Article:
I hereby resolve to:

Contribute to Archival Literature I am currently finishing coauthoring an article with one of my recent professors. Working with a person who has experience in the peer-reviewed writing process has been very helpful. The question will be can I do it on my own. I think my writing is strong enough (I can actually write an entire piece without movie references, I just choose not to on this blog). The interest is there too. The challenge will come from budgeting my time wisely enough to sustain the writing and research required for an article. It is one thing to devote time to something through a partnership where you do not want to let the other person down, it is another to make yourself the sole taskmaster. I am already thinking of some topics, so lets hope I can devote the time and write, write, write (not to mention convince someone to publish it).

Keep Learnin’ I think I speak for most recent graduate students when I say that the last thing I want right now is more school. However, I do think professional educational and training opportunities are important. I have been toying with taking a programming, database, or other technical class to compliment my archival education. Some of the SAA courses also look interesting, although some are out of my range. I figure I will start out with short time commitments and inexpensive tuition so I do not conflict with my student loan debt and gym resolutions. No PhD for me yet…

Find Community Service Opportunities During my time in graduate school I participated in the student SAA group’s community service program, where we would go out and lend a hand at several local cultural heritage locations. At first, I expected this to be similar to the type of volunteering that usually happens at archives and libraries. While we did move some boxes and sort some papers, what was surprising to me was that the people who worked at these institutions really desired our archival expertise. Even though we were only grad students, they wanted us to give them advice on a variety of archival topics. One place wanted us to tell them the proper way to merge two large topical files. Another place wanted us to recommend what materials should be separated so she could go to the governing board with reassurances that it was OK to throw away some material. Another wanted help updating their acquisition policy. While I was in school I saw community service as a great way to get your hands dirty and complement all the theoretical learning, not to mention a great resume builder. Now, I see it as a way to help those small or in-need places that could benefit from just an afternoon of advice from a professional (albeit New) archivist. I especially want to look for opportunities in the historically rich city of Detroit. Maybe we can get a group of area charitable archivists together!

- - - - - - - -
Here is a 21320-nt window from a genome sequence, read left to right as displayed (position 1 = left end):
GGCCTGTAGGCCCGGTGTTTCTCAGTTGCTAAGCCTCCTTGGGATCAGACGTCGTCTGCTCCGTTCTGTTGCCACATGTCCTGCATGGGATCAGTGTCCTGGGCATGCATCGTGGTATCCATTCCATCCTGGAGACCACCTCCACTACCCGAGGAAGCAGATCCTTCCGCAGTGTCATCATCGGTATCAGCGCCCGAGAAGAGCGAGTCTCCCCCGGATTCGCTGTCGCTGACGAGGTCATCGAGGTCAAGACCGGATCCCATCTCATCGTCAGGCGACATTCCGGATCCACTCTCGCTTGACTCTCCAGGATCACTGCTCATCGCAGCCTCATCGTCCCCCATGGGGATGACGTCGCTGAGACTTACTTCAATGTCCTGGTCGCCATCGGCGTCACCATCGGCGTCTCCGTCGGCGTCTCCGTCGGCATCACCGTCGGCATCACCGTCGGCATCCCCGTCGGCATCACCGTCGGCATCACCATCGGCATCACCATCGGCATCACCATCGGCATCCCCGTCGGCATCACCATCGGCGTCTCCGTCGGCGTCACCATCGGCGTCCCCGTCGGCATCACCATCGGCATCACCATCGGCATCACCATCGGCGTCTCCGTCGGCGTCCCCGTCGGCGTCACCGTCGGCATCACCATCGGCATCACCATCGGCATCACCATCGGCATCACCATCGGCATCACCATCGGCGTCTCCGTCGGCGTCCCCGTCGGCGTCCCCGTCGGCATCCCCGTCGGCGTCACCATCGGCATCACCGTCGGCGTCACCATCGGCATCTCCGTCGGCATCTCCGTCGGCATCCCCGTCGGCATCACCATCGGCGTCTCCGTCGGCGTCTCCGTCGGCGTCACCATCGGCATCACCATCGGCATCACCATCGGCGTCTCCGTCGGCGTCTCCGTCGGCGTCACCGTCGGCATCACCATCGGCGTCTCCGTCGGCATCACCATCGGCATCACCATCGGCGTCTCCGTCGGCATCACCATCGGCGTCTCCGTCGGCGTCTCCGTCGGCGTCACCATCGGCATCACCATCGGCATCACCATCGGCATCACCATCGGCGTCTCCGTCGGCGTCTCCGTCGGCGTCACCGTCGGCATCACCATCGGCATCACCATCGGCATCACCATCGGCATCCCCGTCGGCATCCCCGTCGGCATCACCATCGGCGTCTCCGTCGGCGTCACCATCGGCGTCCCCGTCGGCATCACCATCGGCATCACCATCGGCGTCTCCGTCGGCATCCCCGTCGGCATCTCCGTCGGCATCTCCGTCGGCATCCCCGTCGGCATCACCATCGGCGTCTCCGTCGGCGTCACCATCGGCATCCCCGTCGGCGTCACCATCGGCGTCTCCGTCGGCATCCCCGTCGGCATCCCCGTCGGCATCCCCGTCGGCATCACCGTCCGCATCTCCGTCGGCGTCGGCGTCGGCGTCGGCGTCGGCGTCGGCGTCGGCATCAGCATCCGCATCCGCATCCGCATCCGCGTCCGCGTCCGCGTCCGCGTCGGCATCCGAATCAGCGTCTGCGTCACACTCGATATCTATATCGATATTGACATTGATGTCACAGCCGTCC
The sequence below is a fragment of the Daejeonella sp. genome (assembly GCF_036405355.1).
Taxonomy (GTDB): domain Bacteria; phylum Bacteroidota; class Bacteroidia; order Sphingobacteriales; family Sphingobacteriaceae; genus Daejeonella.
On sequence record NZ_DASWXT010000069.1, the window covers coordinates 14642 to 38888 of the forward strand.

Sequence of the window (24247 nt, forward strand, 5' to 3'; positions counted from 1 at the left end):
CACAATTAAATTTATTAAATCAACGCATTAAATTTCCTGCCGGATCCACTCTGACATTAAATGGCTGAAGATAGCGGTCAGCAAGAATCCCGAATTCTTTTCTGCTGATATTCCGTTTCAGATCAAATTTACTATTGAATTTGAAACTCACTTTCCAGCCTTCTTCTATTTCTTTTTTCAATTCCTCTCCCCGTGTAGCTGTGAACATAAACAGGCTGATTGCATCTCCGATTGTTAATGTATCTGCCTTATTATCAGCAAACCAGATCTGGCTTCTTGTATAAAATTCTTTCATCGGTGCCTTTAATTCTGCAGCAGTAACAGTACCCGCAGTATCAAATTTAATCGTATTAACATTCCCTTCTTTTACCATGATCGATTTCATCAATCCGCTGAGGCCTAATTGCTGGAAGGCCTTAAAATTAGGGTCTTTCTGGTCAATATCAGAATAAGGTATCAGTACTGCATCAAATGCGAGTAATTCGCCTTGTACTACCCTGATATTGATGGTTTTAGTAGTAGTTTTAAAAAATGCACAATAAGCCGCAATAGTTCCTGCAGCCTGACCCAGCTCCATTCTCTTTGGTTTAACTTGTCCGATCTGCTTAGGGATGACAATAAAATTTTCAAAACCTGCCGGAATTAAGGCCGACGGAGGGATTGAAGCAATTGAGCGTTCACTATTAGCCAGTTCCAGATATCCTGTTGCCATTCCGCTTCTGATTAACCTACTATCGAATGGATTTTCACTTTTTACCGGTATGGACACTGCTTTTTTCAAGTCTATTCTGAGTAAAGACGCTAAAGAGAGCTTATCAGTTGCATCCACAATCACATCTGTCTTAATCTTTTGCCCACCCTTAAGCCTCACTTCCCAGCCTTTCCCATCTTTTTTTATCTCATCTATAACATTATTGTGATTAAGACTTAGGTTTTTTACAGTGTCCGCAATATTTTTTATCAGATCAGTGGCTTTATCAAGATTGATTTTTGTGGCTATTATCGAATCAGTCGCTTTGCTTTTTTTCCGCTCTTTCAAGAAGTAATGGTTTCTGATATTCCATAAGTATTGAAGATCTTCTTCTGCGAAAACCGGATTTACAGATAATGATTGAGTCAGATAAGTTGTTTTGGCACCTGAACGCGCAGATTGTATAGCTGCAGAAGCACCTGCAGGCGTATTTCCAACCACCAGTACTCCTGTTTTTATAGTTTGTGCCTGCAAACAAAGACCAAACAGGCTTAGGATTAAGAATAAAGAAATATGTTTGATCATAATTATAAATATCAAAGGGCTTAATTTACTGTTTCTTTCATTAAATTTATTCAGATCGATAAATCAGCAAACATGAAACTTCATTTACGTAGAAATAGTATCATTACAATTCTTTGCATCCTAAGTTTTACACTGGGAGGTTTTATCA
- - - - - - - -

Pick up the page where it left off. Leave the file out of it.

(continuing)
Lauren Lippert working hard during a visit to the Canton Historical Society in Canton, Michigan

Lauren Lippert working hard during a visit to the Canton Historical Society in Canton, Michigan

Thanks to David Zande for the Photo

Well, there you have it. I will try to keep you all posted on my progress throughout the year. Or, if they end up in the same place that I think the gym membership will, I will delete this post in March and never speak of these archival resolutions again…

Happy New Year!


Off Topic Mini-Rant: I wish SAA would offer more online educational and training opportunities. I can afford the class, but can’t afford the travel. I bet a lot of people are in the same boat and would be interested in such offerings. Just a thought.

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Link-O-Rama

While I am not sure if three links really constitute a “O-Rama” type situation, we wanted to pass along some interesting things that have been posted over the past couple of weeks. Enjoy!